Colts to Open 2009 NFL Regular Season on a Sunday Afternoon . . . For a Change
INDIANAPOLIS – For the Colts, the opening weekend of the 2009 NFL season will have an unusual feel.
That's because they won't be in prime time.
The Colts, after playing a prime-time game on the NFL's Kickoff Weekend in each of the past five seasons, will not be featured in a night game for the upcoming season opener. The NFL announced its 2009 Kickoff Weekend at the NFL Owners Meetings, which began Monday in Dana Point, Calif.
NFL Commissioner Roger Goodell announced the Kickoff Weekend prime time and Thanksgiving Day schedules during a press conference Monday afternoon.
The kickoff schedule was announced as follows:
• The AFC South champion Tennessee Titans at the Super Bowl champion Pittsburgh Steelers on Thursday, September 10, at 8:30 p.m. on NBC. The defending Super Bowl champion has played host to the Thursday Night Kickoff Weekend game since 2004. The Titans last season snapped Indianapolis' streak of five consecutive AFC South titles.
• The Chicago Bears at the Green Bay Packers at 8:30 p.m., Sunday, September 13, in a renewal of the NFL's most-played rivalry.
• The Buffalo Bills at the New England Patriots at 7 p.m., Monday, September 14, on ESPN.
• The San Diego Chargers at the Oakland Raiders at 10:15 p.m., Monday, September 14, on ESPN.
The Bills-Patriots and Chargers-Raiders games are part of the NFL's celebration of the 50th anniversary season of the American Football League. All four teams began playing in the inaugural 1960 AFL season.
The Colts were members of the NFL before switching to the AFC in the 1970 NFL Merger.
The Thanksgiving Day games are as follows:
• Packers at Detroit Lions on FOX at 1:30 p.m.
• Raiders at Dallas Cowboys on CBS at 4:15 p.m.
• New York Giants at Denver Broncos on NFL Network at 8:20 p.m.
The Colts played at the New England Patriots on Thursday on Kickoff Weekend in 2004, then visited the Baltimore Ravens in a Sunday Night game on Kickoff Weekend 2005. The following year they opened in a Sunday Night game against the New York Giants in the so-called Manning Bowl.
In 2007, they opened the season in the RCA Dome on a Thursday night against the New Orleans Saints. They hosted that game because they won the Super Bowl the previous season.
This past season, they played host to the Chicago Bears in the regular-season opener. That was the first regular-season game at state-of-the-art Lucas Oil Stadium.
POLIAN SPEAKS ON NO. 1 SELECTION: What should the Detroit Lions do with the No. 1 overall selection? Colts President Bill Polian didn't get into specifics. But asked by the Detroit Free Press recently about how to best use the No. 1 overall selection when a quarterback is being considered with the selection, he had this to say:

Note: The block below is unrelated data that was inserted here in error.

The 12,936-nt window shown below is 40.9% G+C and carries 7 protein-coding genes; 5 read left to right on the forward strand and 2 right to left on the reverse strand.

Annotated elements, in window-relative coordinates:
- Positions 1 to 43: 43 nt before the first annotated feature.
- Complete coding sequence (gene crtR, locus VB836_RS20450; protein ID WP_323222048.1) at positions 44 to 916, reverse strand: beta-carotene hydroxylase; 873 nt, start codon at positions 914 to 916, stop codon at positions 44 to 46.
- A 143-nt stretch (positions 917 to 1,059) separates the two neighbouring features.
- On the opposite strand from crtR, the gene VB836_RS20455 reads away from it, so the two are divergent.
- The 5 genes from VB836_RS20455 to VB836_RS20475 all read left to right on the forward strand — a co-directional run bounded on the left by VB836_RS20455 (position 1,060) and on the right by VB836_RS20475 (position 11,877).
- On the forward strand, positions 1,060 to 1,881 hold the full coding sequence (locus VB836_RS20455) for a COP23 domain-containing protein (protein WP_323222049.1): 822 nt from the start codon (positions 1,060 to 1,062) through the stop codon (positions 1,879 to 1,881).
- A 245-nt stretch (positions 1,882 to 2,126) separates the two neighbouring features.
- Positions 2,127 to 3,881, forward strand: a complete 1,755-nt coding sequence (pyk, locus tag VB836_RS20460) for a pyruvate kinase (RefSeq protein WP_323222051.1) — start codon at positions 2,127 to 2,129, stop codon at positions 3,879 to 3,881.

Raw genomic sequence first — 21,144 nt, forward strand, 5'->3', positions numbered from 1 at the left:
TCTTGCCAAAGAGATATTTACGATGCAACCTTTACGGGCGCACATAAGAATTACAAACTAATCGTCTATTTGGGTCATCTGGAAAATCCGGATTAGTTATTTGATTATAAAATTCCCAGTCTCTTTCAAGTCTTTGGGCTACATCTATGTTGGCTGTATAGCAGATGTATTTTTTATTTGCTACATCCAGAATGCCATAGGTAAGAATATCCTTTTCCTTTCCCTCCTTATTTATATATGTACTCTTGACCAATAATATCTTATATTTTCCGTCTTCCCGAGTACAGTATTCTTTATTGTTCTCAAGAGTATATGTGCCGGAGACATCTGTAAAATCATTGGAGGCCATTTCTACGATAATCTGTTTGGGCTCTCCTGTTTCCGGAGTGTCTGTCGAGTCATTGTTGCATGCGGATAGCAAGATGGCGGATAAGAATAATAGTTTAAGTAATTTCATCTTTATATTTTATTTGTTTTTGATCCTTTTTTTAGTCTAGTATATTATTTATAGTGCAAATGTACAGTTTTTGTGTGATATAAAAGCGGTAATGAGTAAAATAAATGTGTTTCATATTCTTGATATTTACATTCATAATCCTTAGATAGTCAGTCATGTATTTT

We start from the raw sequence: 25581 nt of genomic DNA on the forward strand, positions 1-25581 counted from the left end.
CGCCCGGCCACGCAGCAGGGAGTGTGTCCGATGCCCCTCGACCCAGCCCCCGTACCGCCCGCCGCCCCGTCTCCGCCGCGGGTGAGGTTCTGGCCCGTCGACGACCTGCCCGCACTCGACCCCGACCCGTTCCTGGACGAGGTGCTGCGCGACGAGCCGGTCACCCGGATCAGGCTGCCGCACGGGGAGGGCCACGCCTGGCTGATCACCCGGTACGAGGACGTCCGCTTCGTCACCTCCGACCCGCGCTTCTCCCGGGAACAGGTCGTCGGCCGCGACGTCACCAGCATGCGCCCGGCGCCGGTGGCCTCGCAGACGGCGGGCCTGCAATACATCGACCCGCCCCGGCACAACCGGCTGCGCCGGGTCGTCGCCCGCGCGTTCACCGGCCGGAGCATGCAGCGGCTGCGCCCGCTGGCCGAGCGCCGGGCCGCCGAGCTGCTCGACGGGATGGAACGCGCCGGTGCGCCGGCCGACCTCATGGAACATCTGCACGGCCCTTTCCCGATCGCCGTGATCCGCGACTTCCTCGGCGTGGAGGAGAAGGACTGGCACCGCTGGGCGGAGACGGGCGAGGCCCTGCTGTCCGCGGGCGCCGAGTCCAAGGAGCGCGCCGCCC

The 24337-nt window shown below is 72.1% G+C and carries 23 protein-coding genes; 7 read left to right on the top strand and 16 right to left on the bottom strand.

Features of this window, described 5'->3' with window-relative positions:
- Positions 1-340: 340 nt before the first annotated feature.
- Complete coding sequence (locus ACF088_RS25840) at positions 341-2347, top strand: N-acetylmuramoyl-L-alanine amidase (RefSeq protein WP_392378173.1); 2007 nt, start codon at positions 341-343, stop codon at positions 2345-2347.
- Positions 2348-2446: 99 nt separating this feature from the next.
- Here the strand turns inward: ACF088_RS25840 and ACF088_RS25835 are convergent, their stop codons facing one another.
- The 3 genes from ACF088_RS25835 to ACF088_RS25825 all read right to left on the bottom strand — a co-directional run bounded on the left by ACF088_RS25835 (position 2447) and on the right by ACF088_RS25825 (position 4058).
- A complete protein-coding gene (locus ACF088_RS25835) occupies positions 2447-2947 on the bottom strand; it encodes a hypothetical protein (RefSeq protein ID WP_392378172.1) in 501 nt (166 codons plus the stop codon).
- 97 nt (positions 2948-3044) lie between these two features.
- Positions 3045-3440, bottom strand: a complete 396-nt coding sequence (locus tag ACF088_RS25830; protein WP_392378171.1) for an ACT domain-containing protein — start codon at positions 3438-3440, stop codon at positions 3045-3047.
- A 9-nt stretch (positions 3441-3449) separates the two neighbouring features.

"You want to make the right pick. You've got to do the due diligence that requires lots and lots of work and lots and lots of study. You have to just do away with all the noise. You have to block it out and make your decision organizationally. The head coach, general manger, president, owner – everybody's involved."
The Colts used the No. 1 overall selection in the 1998 NFL Draft on quarterback Peyton Manning. The Lions hold the No. 1 overall selection, with quarterback Matthew Stafford of the University of Georgia widely considered an option.
"Peyton Manning wasn't a sure thing," Polian said. "Peyton Manning wasn't the most popular pick at the time. That's the point. You've got to make the decision that's best for you. Don't worry about anything else."
Polian was asked if there is a way to reduce the risk in taking a quarterback at the No. 1 position.
"There isn't," Polian told the Free-Press. "This is an inexact science, and you have to try to make the best pick you can make based on your criteria, whatever that may be. . . .
"I don't think there's any one standard measure that says, 'Yeah, do this, do this.' It varies. (New England Patriots quarterback Tom) Brady sat for a couple of years, and Peyton played from Day 1. They're both going to go to the Hall of Fame."
ONE MORE CHANCE: The Colts will receive a compensatory selection at the end of the fourth round of the April 25-26 NFL 2009 Draft, the league announced Monday.
The selection -- No. 36 in the fourth round and No. 136 overall -- was in compensation for losing guard Jake Scott as an unrestricted free agent last off-season. Scott signed with the Tennessee Titans.
The Colts now have eight selections in the 2009 draft: one in each of the seven rounds at the originally assigned position and the compensatory fourth-round selection.